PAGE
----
At this stage in the interview game, you should have a solid idea of what you want out of your next career move, what sort of jobs and tasks energize you, and, hopefully, why this particular opening fits those requirements. Now all you have to do is explain what drives you to the interviewer, being sure to highlight why this job matches your motivations. So if you’ve prepared properly, connecting those dots should be relatively straightforward, as long as you avoid these common pitfalls:

Excessive flattery. You may be interviewing for your dream job, but coming across as a complete fanboy (or -girl) is only going to make you sound desperate. No job is perfect and no one likes a fawner. Make sure the interviewer knows you think the role is a great fit for your motivations, but don’t overdo it.

Trivial motivations (at least in the eyes of the employer). You may be looking for a shorter commute, but this isn’t the time to mention it. Employers want you to be intrinsically motivated by the work itself, so avoid discussing other outside factors like slight pay increases, convenient hours, or plain boredom at your old job.

The appearance of random chance. Your resume might represent a whole lot of trial and error or be full of jobs you took simply because they were available at the time and seemed okay, but companies don’t like to think of themselves as the latest random employer you stumbled upon. They want you to want to work for them for carefully thought-out reasons, so make sure that when you’re talking about your career motivations you emphasize a rational progression from job to job–a coherent career story–that this latest company fits into.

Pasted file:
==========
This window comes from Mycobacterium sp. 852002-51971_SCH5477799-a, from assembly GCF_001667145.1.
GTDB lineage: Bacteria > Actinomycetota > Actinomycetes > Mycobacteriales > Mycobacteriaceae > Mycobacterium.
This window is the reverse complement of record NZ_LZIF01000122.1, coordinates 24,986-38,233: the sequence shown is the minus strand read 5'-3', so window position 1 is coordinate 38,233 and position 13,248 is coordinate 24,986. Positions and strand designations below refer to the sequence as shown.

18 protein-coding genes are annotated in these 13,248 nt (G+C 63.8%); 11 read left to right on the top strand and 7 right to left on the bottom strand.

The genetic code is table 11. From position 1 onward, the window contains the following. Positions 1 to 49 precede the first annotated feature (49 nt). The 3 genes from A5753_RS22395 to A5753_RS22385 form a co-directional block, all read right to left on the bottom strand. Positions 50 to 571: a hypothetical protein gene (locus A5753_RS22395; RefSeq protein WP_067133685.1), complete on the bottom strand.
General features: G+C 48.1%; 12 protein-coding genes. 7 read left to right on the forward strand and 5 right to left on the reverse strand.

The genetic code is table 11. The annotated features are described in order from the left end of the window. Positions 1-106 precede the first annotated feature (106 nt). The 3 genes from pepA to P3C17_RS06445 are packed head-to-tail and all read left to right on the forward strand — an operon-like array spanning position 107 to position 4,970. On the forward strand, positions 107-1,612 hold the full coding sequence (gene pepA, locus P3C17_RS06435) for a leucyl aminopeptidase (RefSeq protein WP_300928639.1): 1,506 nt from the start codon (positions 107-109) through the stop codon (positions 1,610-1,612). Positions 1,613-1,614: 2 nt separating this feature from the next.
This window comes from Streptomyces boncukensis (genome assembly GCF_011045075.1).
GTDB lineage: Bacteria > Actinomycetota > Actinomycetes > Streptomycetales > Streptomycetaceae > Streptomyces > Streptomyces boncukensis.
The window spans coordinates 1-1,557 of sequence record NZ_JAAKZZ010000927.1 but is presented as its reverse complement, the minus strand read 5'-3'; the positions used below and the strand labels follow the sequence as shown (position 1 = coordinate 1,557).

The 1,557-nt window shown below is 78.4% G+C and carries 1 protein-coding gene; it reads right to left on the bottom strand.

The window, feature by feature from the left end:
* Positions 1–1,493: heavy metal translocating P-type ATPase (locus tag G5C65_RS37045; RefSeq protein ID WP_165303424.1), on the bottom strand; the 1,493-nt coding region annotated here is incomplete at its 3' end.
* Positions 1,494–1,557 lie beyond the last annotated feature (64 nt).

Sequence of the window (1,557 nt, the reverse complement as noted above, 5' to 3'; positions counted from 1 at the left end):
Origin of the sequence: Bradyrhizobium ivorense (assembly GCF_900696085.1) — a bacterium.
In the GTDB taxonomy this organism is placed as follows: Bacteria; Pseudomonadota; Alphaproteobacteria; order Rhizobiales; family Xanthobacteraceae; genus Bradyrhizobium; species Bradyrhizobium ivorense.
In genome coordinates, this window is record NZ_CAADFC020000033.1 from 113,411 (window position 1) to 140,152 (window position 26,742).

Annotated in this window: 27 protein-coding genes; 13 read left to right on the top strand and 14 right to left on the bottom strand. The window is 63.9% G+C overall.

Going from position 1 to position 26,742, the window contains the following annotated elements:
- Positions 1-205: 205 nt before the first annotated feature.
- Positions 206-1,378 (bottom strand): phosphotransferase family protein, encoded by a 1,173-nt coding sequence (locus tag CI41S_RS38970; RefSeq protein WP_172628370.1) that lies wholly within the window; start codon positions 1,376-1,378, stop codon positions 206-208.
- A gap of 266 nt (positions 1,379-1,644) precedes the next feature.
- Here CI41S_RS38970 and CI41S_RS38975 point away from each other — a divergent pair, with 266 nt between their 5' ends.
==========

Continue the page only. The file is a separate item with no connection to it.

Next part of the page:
Put that all together, and what does a good answer look like? A thoughtful answer that lays out how your personal motivations and the specific characteristics of the job line up. Here’s an example:


I went into IT straight out of college, and while I enjoyed using my skills helping people in the organization solve their computer problems, what really motivated me was when I got to work on a project a couple of years later assessing which software tools to purchase and how we could customize them to meet our own needs. I found that I really loved translating people’s requirements into technical solutions. It was like working out the answer to a fun puzzle and it made my day when they told me how much easier the new software made their jobs. Plus, the challenge pushed me to keep learning, which is something else I find holds my interest at work. That’s when I decided I eventually wanted to move into a role that combines IT and people skills.

This article is adapted from 101 Job Interview Questions You’ll Never Fear Again by James Reed, published by Plume, an imprint of Penguin Random House LLC. Copyright © 2016 by James Reed. It is reprinted with permission.